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WE KNOW IN PART.

WE KNOW IN PART.

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Published by glennpease
BY WILLIAM B. 0. PEABODY, D. D.


WE KNOW IN PART, AND WE PROPHESY IN PART. —

1 Corinthians xiii. 9.
BY WILLIAM B. 0. PEABODY, D. D.


WE KNOW IN PART, AND WE PROPHESY IN PART. —

1 Corinthians xiii. 9.

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Published by: glennpease on Jul 26, 2014
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WE KOW I PART. BY WILLIAM B. 0. PEABODY, D. D. WE KOW I PART, AD WE PROPHESY I PART. — 1 Corinthians xiii. 9. To "prophesy" means, in this place, to make known religious truth to men ; and the Apostles, it seems, could do this but imperfectly, because they knew but in part. Even their inspiration did not give them a view of all the great subject which was intrusted to their hands. They could teach all that God thought proper to reveal, all that man needed to know. But the full extent, the utmost bounds, of Christian truth are not to be traced and meas- ured by the human eye. It fills the mind of the re- ligious child ; it fills the soul of the adoring angel. All, save the Author and Finisher of our faith, know but in part. Indeed, our knowledge of every thing is imperfect.  — even of the things that stand nearest to the eye. The illuminated page of nature, on which God has written so many disclosures of his power and love, — how small a portion of its wonders is man yet able to understand ! Look at the tree which rises before WE KOW I PART. 357
 
your window, and shields you from the summer sun. You are familiar with its form, its foliage, and its flowers. But can you tell what is going on with- in it ? Can you explain how it is, that, when the winds of autumn are singing their vesper hymn, the tree listens to their warning, — how it forms and folds its leaves and blossoms, to have them ready for another spring ? Can you tell by what prophetic anticipation it casts off its yellow drapery, contracts its fibres, collects its might, and stands like a gallant vessel with its sails taken in and all made fast in preparation for the storm? Can you tell how it is that the small bird that found shelter in it, the mo- ment the red leaf appeared, took its flight to regions where the flowers do not wither nor the verdure fade ? o. In the history of the simplest things in the vegetable and animal world, there is much that man does not and cannot understand. Come, then, to our knowledge of human nature itself, — how imperfect it is ! how many new pages are opened from time to time which fill us with wonder and dismay ! Perhaps you are able to tell how men will feel and act under the common cir- cumstances of life ; but who can tell the measure of the soul, or how deep and far man's powers and pas- sions, in their wild energy, can go ? We see the evil spark of anger kindling into a flame, and we won- der that it is not trodden out before it rises and spreads. But can we understand how it burns and rages, till it makes man stab his brother to the heart, though he knows that when he murders another he 358 WE KOW I PART.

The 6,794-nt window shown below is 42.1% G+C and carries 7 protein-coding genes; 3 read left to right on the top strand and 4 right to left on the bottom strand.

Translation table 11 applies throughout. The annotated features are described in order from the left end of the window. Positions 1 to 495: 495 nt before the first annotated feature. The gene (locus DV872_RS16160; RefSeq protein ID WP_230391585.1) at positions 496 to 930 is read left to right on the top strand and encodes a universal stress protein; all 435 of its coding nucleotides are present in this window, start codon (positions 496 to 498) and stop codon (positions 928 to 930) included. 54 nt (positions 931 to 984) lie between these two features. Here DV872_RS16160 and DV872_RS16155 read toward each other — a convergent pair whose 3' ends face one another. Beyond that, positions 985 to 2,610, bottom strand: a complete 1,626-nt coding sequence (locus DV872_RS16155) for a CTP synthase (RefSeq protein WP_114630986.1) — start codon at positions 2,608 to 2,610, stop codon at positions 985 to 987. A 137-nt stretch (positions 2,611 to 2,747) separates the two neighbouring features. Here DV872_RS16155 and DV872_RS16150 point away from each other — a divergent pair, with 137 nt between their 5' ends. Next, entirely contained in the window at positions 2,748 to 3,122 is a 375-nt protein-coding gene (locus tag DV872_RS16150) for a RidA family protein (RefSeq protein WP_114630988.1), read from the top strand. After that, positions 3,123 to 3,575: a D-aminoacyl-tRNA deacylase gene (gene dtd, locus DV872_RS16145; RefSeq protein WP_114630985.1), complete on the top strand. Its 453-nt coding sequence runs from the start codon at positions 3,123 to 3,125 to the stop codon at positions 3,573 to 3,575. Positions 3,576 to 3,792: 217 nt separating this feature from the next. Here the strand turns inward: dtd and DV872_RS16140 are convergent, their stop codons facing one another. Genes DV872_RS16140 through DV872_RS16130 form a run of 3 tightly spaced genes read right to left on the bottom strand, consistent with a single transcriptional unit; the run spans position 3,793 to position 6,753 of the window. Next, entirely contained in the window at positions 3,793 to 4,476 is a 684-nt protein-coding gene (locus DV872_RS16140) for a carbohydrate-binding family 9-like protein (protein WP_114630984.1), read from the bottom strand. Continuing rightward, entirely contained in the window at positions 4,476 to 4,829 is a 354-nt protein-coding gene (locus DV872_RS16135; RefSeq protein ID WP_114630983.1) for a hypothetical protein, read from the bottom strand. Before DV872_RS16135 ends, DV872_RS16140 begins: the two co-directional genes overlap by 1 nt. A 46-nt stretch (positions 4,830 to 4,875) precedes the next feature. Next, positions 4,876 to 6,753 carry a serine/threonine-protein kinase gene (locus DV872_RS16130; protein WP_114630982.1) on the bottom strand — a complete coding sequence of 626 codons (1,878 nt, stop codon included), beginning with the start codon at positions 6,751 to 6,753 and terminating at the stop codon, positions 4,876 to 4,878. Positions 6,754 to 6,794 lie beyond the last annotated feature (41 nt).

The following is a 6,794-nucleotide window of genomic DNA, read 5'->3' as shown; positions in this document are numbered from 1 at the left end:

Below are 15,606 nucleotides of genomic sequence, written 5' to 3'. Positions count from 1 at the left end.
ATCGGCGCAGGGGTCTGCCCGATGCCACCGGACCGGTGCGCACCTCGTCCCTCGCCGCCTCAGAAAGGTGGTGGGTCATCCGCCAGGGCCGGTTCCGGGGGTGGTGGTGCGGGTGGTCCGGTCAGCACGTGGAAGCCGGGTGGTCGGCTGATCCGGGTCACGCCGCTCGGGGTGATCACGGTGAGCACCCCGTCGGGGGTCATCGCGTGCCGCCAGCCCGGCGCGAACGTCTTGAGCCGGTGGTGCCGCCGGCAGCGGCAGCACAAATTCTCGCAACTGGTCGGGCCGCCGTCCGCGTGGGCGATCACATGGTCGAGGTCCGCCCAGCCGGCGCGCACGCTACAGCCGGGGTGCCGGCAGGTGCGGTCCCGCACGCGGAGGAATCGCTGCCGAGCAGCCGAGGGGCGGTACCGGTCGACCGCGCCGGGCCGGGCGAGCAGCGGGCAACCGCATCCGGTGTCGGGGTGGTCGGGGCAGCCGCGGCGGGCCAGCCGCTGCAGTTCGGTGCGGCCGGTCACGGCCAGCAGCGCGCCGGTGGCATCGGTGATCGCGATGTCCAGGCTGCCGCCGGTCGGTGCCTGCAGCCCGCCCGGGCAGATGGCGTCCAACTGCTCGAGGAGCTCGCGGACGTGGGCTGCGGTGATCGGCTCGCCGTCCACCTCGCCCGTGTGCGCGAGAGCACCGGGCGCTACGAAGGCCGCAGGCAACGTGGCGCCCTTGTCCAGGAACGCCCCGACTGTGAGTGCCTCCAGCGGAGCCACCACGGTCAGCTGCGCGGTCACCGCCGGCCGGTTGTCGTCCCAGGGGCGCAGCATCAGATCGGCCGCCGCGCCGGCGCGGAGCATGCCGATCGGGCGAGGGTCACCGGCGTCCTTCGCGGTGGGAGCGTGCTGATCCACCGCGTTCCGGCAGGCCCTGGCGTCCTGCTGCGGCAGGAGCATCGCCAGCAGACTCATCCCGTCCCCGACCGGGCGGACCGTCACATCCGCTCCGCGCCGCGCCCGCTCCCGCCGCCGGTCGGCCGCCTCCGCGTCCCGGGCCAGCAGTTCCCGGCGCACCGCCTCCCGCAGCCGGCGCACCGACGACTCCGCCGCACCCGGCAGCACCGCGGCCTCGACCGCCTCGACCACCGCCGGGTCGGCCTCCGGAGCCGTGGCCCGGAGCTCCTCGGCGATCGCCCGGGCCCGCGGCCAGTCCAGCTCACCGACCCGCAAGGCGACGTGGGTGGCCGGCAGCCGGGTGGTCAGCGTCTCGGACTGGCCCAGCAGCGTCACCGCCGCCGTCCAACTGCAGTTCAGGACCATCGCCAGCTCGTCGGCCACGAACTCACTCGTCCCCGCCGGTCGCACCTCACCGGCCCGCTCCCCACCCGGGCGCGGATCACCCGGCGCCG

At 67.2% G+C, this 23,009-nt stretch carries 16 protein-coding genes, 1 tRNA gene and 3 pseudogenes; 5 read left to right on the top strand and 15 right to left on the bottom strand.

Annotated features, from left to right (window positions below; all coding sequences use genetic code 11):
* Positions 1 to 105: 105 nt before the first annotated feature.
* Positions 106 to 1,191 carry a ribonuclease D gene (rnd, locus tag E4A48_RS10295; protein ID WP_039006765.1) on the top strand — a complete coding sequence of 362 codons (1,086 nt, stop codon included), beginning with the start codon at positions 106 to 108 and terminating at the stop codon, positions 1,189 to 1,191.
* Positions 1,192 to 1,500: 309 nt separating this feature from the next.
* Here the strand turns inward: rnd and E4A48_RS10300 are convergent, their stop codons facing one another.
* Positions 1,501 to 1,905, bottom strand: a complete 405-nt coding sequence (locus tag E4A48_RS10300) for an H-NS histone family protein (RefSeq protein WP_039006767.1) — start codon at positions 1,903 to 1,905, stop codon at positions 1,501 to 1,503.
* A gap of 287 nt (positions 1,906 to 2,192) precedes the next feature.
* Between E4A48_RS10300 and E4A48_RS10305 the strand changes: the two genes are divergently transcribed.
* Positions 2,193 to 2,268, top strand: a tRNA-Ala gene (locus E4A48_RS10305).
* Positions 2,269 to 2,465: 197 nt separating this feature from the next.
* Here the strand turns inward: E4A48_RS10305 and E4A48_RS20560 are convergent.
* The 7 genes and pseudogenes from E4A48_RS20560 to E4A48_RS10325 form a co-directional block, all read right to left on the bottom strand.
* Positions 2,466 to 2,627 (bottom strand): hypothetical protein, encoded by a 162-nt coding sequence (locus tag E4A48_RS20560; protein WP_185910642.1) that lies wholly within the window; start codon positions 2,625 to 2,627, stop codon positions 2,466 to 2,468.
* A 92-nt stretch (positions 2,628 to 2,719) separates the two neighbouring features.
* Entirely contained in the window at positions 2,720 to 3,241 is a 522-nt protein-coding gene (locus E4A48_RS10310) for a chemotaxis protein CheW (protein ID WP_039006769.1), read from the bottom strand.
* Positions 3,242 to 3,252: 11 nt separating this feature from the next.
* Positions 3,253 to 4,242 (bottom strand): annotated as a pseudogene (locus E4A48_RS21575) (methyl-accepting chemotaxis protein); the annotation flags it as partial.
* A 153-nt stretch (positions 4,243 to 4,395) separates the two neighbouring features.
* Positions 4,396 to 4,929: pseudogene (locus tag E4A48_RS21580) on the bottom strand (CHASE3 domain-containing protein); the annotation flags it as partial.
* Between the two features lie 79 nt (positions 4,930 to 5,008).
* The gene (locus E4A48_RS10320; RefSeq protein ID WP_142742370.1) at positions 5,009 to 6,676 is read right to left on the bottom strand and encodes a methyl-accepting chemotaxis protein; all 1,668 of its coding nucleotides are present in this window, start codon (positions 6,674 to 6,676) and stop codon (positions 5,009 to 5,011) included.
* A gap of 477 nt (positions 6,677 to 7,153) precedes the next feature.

is a suicide of his own soul ? We can understand the passion of avarice in its common aspect, — the gathering of treasure that death shall take away. But can we understand how it grows and gains upon the heart, till it turns it to stone, — till it makes an Apostle, for a few pieces of silver, sell the blood of his Master ? We can understand benevolence in its common measure, when it gives what it does not want to others ; but can we comprehend that love which warms and fills the martyr's heart ? Passing finally to the knowledge of the Most High, — are not clouds and darkness round about him as of old ? " Canst thou by searching find out God ? " Let those who have tried reply. Let the answer come from one who looked through the mysterious enginery of the universe, and saw the clear firmament and the glory of the heavens as it were with an archangel's eye. A short time before his death, ewton said, — "I do not know what I may appear to the world ; but to myself I seem to have been only like a boy playing on the sea- shore, and diverting myself in now and then finding a smoother pebble or a prettier shell than ordinary, while the great ocean of truth lay all undiscovered before me." And such has been the testimony of all the sons of light. The more they were impressed by the Divine majesty, the higher rose their devo- tion ; as they grew sensible of their weakness, their love grew as pure and their praise as eloquent as ever flowed from a seraph's tongue. Here, then, we shall be told to reflect on human WE KOW I PART,

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